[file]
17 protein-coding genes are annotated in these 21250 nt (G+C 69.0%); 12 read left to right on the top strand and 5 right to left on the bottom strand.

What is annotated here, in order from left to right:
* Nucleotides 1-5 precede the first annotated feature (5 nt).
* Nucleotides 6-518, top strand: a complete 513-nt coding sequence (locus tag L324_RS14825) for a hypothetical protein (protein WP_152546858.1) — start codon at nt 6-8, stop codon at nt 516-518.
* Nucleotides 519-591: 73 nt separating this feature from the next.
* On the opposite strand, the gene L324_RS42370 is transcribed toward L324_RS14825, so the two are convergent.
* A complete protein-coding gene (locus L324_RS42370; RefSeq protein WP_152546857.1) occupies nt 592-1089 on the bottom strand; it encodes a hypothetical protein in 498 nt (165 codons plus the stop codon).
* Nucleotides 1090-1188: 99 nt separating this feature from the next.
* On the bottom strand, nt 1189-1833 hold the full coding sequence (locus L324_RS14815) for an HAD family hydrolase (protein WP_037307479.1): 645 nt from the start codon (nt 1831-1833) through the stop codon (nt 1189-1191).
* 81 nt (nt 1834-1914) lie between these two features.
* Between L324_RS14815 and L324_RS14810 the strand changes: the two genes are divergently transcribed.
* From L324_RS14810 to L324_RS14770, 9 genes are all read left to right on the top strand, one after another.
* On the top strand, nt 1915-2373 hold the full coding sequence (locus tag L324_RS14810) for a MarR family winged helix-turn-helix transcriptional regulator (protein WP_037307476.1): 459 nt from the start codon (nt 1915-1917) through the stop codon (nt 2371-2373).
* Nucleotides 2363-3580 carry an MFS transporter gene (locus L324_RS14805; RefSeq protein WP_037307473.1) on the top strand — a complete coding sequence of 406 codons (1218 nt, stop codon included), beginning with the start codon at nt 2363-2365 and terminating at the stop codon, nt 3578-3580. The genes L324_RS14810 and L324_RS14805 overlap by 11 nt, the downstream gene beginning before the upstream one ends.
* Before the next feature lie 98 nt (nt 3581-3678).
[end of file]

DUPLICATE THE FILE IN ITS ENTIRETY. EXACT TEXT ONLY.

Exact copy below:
17 protein-coding genes are annotated in these 21250 nt (G+C 69.0%); 12 read left to right on the top strand and 5 right to left on the bottom strand.

What is annotated here, in order from left to right:
* Nucleotides 1-5 precede the first annotated feature (5 nt).
* Nucleotides 6-518, top strand: a complete 513-nt coding sequence (locus tag L324_RS14825) for a hypothetical protein (protein WP_152546858.1) — start codon at nt 6-8, stop codon at nt 516-518.
* Nucleotides 519-591: 73 nt separating this feature from the next.
* On the opposite strand, the gene L324_RS42370 is transcribed toward L324_RS14825, so the two are convergent.
* A complete protein-coding gene (locus L324_RS42370; RefSeq protein WP_152546857.1) occupies nt 592-1089 on the bottom strand; it encodes a hypothetical protein in 498 nt (165 codons plus the stop codon).
* Nucleotides 1090-1188: 99 nt separating this feature from the next.
* On the bottom strand, nt 1189-1833 hold the full coding sequence (locus L324_RS14815) for an HAD family hydrolase (protein WP_037307479.1): 645 nt from the start codon (nt 1831-1833) through the stop codon (nt 1189-1191).
* 81 nt (nt 1834-1914) lie between these two features.
* Between L324_RS14815 and L324_RS14810 the strand changes: the two genes are divergently transcribed.
* From L324_RS14810 to L324_RS14770, 9 genes are all read left to right on the top strand, one after another.
* On the top strand, nt 1915-2373 hold the full coding sequence (locus tag L324_RS14810) for a MarR family winged helix-turn-helix transcriptional regulator (protein WP_037307476.1): 459 nt from the start codon (nt 1915-1917) through the stop codon (nt 2371-2373).
* Nucleotides 2363-3580 carry an MFS transporter gene (locus L324_RS14805; RefSeq protein WP_037307473.1) on the top strand — a complete coding sequence of 406 codons (1218 nt, stop codon included), beginning with the start codon at nt 2363-2365 and terminating at the stop codon, nt 3578-3580. The genes L324_RS14810 and L324_RS14805 overlap by 11 nt, the downstream gene beginning before the upstream one ends.
* Before the next feature lie 98 nt (nt 3581-3678).